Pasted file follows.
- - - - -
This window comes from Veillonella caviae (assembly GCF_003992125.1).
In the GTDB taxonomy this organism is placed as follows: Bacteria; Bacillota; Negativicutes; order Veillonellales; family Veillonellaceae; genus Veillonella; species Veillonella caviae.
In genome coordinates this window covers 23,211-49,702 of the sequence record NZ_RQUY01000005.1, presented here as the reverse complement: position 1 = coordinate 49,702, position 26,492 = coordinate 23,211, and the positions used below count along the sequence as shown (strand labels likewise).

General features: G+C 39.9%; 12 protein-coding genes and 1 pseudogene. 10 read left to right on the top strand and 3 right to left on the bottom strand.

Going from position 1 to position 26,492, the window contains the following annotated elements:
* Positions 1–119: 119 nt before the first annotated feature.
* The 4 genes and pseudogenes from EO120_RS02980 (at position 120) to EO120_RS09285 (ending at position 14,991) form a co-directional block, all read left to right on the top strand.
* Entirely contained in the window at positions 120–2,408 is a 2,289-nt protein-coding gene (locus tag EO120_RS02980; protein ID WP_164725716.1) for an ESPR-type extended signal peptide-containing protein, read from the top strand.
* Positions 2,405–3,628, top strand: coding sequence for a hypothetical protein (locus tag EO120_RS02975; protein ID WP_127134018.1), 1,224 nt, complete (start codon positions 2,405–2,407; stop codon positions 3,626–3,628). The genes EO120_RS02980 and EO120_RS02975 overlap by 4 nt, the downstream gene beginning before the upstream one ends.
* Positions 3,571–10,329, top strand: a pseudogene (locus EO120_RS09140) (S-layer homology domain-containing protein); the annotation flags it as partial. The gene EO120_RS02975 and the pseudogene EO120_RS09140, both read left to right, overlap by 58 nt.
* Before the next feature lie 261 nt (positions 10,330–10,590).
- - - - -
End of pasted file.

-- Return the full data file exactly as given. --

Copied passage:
This window comes from Veillonella caviae (assembly GCF_003992125.1).
In the GTDB taxonomy this organism is placed as follows: Bacteria; Bacillota; Negativicutes; order Veillonellales; family Veillonellaceae; genus Veillonella; species Veillonella caviae.
In genome coordinates this window covers 23,211-49,702 of the sequence record NZ_RQUY01000005.1, presented here as the reverse complement: position 1 = coordinate 49,702, position 26,492 = coordinate 23,211, and the positions used below count along the sequence as shown (strand labels likewise).

General features: G+C 39.9%; 12 protein-coding genes and 1 pseudogene. 10 read left to right on the top strand and 3 right to left on the bottom strand.

Going from position 1 to position 26,492, the window contains the following annotated elements:
* Positions 1–119: 119 nt before the first annotated feature.
* The 4 genes and pseudogenes from EO120_RS02980 (at position 120) to EO120_RS09285 (ending at position 14,991) form a co-directional block, all read left to right on the top strand.
* Entirely contained in the window at positions 120–2,408 is a 2,289-nt protein-coding gene (locus tag EO120_RS02980; protein ID WP_164725716.1) for an ESPR-type extended signal peptide-containing protein, read from the top strand.
* Positions 2,405–3,628, top strand: coding sequence for a hypothetical protein (locus tag EO120_RS02975; protein ID WP_127134018.1), 1,224 nt, complete (start codon positions 2,405–2,407; stop codon positions 3,626–3,628). The genes EO120_RS02980 and EO120_RS02975 overlap by 4 nt, the downstream gene beginning before the upstream one ends.
* Positions 3,571–10,329, top strand: a pseudogene (locus EO120_RS09140) (S-layer homology domain-containing protein); the annotation flags it as partial. The gene EO120_RS02975 and the pseudogene EO120_RS09140, both read left to right, overlap by 58 nt.
* Before the next feature lie 261 nt (positions 10,330–10,590).